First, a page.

The purpose of induction is to provide the new employee with the necessary information about the company. It familiarizes the new person with the duties and benefits of employment. The employee receives pamphlets, fills in forms, gets a pass issued, and has fringe benefits explained. Management sees to it that the employee is provided with an explanation of the company history, its products or services, and the organization structure. The general purpose of this phase is to see what the important rules, policies, and procedures of the organization are.
The induction process is accomplished through the interaction of the employee, the immediate supervisor, and the personnel specialist if there is one. The time induction requires may be divided between one-to-one interactions and large-group education.
Orientation continues what induction began. The new employee—having been exposed to the organization's formal systems, paperwork, and policies—is now introduced to the immediate working environment and соworkers. The purpose of this phase is to have the new employee become oriented to the working environment and operating reality.
The employee and manager will discuss specifics of the work: location, rules, equipment, procedures, and plans for training. In addition, the employee and manager have the opportunity to discuss and reinforce performance expectations that were initially discussed during the interview process. The new employee may be paired with an experienced employee for a period to help the socialization process. The pairing and one-to-one discussions are an attempt to reduce the employee's anxiety through meeting other people and allowing him or her the opportunity to discuss expectations and actual performance. The informal group further provides this type of feedback as the new employee interacts in the work environment.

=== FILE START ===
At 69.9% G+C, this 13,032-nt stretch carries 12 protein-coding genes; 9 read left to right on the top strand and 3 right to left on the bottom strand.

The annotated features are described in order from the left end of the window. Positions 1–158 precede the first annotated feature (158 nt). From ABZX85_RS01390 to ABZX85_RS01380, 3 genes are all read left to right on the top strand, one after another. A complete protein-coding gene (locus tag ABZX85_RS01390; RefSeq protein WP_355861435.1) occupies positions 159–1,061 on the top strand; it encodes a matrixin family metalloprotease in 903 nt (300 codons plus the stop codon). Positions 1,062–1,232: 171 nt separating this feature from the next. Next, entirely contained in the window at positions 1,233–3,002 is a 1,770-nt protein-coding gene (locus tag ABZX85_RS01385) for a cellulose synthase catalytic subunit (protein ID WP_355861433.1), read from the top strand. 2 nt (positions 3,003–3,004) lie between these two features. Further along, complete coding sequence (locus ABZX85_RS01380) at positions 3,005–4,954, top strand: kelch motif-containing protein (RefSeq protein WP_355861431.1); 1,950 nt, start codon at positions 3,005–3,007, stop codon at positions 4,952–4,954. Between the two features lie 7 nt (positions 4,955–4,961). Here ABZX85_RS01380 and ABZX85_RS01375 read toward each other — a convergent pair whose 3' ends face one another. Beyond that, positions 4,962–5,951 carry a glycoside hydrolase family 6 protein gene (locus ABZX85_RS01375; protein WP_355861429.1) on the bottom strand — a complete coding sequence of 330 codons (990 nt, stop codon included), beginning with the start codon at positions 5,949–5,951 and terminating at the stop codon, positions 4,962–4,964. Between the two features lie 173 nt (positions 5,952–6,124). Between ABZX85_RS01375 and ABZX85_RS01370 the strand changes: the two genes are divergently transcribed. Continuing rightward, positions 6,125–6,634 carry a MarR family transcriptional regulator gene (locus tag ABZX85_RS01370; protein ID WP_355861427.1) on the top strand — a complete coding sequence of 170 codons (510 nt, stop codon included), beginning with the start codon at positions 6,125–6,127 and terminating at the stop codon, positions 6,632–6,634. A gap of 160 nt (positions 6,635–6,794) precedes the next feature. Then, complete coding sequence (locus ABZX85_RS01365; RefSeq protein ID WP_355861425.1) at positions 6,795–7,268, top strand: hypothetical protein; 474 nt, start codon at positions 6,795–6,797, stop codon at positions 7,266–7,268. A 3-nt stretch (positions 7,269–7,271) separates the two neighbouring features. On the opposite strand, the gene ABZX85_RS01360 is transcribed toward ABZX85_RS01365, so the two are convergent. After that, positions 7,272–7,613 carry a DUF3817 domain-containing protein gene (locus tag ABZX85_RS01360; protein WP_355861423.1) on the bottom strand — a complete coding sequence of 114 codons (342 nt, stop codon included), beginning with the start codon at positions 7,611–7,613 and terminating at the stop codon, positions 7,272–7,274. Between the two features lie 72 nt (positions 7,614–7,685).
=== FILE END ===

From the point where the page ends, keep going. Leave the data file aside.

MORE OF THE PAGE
The orientation phase is extremely important. Having the new employee become comfortable with the superior and the peer group is a "socialization'' process. It needs to be planned and supported by management.
5. TRAINING AND DEVELOPMENT
Training and development programs in an organization have different goals. Let’s examine each in detail.
v Training: Purposes and Techniques
Training supplies the skills, knowledge, and attitudes needed by individuals or groups to improve their abilities to perform their present jobs. Training for an employee is continuous throughout organizational life. First, training is used to give employees skills or to brush up existing, skills to the level necessary to perform when new to the job. As the job changes or as an employee demonstrates the need for additional skills, the organization provides more training.
The Importance of Training. The crucial nature of training can be seen through the attitudes and expenditures of U.S. corporations. Organizations cannot compete without competent, well-trained employees. U.S. corporations are spending about $30 billion annually to meet these needs.
Types of Training. Various training techniques can be employed by management. A person can be trained off the job in a classroom setting and then be sent to the workforce. Another approach is to use OJT, or on-the job training. The person is trained while the job is being performed; training usually entails watching a fellow worker. A third approach is to use vestibule training, in which a simulated work environment is constructed and the trainee is placed in the environment to train without the pressure of meeting production figures.
One successful form of OJT is coaching of the employee by the supervisor. It has these basic steps:
1. Discussion of the process by the supervisor.
2. Demonstration of the task by the supervisor.
3. Individual performance by the trainee.
4. Feedback following the performance.
Чтобы распечатать файл, скачайте его (в формате Word).
Ссылка на скачивание - внизу страницы.